CELEBRATING LANCASTER COUNTY'S PEOPLE, SCENERY,

HERITAGE, STYLE & POINT OF VIEW SINCE 1987.

Small Town Living

Two-hundred-forty years ago, Colonial America declared its independence from England. Victory followed, and the young Republic faced the task of choosing a suitable location to serve as the nation’s capital. Columbia was in the running for that honor, only to lose by one vote.

One can only imagine what Lancaster County would look like today if Columbia had been declared the nation’s capital. Around D.C., urban sprawl extends 30 miles (and growing) in all directions, which means our farmland would be gone (no Turkey Hill!), our highways and country roads would be replaced by webs of interstates, and Lancaster City would be relegated to being a D.C. neighborhood (Georgetown, maybe?). And sadly, our small towns would simply be footnotes in history books. Marietta, Mountville, Maytown, Mount Joy – the list goes on and on – would all be gone.

But, it didn’t happen. Instead, Lancaster County is home to Train Town USA (Strasburg), and according to Smithsonian magazine, “One of the Best Small Towns to Visit” (Columbia). And, we can’t forget the “Coolest Small Town in America” honor goes to Lititz.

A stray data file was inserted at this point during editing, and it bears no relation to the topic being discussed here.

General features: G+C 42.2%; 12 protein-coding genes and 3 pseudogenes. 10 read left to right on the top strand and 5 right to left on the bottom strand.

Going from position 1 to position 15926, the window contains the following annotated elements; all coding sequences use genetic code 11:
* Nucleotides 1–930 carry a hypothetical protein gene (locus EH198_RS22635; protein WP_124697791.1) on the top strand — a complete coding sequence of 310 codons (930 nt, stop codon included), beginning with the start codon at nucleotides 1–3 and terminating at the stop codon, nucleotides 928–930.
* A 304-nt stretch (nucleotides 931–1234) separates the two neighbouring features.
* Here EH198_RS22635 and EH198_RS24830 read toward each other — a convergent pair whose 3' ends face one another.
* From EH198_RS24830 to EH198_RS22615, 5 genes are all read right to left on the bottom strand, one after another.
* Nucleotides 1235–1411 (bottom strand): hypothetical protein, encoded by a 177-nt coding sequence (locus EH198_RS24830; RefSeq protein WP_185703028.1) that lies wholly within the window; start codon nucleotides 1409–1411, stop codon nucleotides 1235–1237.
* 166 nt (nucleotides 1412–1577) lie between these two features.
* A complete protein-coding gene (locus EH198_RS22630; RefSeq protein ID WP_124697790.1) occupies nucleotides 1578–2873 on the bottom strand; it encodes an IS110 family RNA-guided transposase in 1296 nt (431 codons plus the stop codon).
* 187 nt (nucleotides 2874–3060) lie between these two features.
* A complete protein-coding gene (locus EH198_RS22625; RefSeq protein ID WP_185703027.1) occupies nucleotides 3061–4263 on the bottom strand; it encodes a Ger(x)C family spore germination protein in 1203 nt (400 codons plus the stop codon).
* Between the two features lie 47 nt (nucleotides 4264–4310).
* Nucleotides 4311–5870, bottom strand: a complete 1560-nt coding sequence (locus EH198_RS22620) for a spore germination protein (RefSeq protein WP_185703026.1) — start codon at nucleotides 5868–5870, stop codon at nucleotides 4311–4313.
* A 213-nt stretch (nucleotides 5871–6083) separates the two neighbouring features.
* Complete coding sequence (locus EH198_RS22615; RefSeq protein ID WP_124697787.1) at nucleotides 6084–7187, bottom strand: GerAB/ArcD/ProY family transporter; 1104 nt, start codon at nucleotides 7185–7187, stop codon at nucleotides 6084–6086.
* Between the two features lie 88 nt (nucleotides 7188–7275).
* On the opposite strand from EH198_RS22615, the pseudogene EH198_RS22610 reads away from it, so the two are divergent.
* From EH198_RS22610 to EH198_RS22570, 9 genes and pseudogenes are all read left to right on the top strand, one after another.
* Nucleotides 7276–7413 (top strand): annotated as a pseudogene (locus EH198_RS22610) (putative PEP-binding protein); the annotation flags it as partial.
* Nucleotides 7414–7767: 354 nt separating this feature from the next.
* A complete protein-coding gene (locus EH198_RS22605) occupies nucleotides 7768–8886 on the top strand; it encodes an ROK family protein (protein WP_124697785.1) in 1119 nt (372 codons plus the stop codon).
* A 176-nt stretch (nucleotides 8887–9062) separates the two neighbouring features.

Take a tour of four of our small towns with the following residents as your guides.

Ray Smecker (Churchtown)

Twenty-five years ago, Ray and Megan Smecker became residents of Churchtown. “We couldn’t be happier or prouder to live here,” Ray says.

Cle Berntheizel (Columbia)

Cle Berntheizel grew up in Columbia, lived for a time in New York, and realized there’s no place like home. Now, he’s proud to be part of the town’s creative spirit.

Jamie Schoenberger (Elizabethtown)

After nearly a decade of living in Elizabethtown, Jamie Schoenberger of Epic Photography considers the slice of Americana her home now.

Michael and Linda McCullough (Strasburg)

Michael and Linda McCullough live in a house on the edge of Strasburg Borough that dates to 1893.

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